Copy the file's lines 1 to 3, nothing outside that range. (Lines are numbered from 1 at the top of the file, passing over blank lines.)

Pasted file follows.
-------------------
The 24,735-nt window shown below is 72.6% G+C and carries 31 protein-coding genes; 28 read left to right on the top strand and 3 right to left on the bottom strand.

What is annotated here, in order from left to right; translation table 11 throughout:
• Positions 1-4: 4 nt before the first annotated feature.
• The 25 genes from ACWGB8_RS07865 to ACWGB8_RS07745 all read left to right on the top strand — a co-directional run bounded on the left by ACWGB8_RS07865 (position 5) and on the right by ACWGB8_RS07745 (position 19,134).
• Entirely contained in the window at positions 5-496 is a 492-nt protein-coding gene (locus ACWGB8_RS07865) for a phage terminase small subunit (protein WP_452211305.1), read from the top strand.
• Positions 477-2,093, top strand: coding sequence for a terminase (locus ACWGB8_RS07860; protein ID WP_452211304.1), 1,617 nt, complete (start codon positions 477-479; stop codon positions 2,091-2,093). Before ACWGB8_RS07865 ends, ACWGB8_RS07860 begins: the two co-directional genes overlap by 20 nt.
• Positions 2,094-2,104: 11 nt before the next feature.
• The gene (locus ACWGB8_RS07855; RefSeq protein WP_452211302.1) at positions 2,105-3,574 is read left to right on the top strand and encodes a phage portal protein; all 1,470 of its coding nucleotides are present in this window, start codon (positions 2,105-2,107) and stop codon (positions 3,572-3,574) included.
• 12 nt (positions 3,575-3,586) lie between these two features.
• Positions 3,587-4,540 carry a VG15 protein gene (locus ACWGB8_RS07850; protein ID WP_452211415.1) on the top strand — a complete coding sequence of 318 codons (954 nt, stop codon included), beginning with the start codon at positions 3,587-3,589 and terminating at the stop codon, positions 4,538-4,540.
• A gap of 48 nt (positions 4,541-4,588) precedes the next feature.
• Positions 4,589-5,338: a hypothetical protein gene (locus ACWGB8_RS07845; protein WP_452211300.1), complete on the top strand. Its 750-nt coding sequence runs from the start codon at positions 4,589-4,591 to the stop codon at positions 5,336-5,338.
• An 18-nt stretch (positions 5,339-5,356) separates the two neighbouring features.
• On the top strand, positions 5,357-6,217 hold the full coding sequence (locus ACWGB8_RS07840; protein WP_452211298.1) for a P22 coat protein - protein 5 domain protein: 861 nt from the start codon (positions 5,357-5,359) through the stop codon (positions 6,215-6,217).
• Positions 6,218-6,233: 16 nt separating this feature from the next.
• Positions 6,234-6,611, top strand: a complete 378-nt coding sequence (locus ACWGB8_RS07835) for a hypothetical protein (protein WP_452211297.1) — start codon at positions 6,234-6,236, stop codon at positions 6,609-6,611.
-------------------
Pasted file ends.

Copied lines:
The 24,735-nt window shown below is 72.6% G+C and carries 31 protein-coding genes; 28 read left to right on the top strand and 3 right to left on the bottom strand.

What is annotated here, in order from left to right; translation table 11 throughout:
• Positions 1-4: 4 nt before the first annotated feature.